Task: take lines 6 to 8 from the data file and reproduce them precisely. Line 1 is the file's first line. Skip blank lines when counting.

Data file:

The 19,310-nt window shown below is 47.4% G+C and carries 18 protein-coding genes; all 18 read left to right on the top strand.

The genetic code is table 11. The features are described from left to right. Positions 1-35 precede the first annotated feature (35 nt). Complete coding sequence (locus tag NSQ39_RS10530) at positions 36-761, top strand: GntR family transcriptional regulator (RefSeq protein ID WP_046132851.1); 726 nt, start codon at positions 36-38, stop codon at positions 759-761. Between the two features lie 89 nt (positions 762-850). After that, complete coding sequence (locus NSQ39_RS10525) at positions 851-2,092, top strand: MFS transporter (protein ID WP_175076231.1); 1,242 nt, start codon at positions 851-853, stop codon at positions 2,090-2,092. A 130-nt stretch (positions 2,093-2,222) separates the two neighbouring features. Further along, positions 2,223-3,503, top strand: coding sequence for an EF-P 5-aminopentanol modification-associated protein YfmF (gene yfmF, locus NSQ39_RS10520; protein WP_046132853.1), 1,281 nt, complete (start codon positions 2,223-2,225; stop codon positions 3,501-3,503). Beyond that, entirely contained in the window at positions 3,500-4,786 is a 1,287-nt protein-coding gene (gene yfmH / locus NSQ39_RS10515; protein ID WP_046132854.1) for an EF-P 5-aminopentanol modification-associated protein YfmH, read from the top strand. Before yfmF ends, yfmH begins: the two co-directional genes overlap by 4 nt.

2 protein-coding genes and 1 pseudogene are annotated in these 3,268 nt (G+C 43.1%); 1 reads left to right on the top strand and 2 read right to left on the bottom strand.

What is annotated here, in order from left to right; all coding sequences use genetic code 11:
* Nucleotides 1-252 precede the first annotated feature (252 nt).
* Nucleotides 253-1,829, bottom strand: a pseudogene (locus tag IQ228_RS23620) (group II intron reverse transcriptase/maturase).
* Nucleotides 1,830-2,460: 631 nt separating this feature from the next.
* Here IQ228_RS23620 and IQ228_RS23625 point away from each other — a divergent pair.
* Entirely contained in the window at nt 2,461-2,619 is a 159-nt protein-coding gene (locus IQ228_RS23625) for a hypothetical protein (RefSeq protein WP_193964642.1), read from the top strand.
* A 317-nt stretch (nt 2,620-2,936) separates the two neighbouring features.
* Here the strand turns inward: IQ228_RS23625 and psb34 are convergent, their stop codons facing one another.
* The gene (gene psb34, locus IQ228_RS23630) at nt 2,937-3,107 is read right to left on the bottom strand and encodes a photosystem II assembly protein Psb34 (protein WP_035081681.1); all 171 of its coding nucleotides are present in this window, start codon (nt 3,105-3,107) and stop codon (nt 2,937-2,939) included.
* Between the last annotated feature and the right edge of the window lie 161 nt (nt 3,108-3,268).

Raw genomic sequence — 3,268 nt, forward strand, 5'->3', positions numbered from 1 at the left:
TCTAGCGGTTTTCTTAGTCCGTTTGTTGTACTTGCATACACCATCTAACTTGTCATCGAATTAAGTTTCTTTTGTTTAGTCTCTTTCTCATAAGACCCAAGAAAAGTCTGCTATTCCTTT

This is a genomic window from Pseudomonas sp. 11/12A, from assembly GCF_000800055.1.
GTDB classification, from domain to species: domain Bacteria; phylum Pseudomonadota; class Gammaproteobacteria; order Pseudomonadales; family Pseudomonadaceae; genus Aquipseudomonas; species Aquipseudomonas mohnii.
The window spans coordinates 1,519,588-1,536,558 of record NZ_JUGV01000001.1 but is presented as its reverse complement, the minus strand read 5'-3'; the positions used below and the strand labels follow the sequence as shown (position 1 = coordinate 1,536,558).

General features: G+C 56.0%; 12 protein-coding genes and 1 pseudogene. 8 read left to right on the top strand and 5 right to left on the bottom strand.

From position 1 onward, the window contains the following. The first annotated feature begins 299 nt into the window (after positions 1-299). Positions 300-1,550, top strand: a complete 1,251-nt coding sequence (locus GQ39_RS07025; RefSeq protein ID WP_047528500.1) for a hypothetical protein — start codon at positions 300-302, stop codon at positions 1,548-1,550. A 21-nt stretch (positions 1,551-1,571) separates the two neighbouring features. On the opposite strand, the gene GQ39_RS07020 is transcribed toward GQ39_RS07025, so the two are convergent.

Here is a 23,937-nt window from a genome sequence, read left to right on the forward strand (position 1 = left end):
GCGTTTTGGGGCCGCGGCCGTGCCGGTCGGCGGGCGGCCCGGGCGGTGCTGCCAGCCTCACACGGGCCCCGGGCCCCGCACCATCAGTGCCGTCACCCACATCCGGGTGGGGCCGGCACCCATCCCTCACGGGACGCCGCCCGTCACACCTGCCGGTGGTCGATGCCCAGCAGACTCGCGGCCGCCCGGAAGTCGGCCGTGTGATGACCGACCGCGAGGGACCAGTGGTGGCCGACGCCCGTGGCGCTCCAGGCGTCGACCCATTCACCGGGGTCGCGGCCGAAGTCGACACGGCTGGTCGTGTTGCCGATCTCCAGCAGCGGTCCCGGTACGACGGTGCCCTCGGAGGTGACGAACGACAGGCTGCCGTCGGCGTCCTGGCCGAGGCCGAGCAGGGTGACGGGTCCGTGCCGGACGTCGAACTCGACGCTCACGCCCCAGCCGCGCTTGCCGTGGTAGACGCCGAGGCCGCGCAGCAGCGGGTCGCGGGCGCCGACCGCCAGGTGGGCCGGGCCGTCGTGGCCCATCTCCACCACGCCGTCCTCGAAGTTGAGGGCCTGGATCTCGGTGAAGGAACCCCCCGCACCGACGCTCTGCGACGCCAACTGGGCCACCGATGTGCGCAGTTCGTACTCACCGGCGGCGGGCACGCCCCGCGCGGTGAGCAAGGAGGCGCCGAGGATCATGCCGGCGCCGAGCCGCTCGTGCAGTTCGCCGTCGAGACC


* Nucleotides 253-1,829, bottom strand: a pseudogene (locus tag IQ228_RS23620) (group II intron reverse transcriptase/maturase).
* Nucleotides 1,830-2,460: 631 nt separating this feature from the next.
* Here IQ228_RS23620 and IQ228_RS23625 point away from each other — a divergent pair.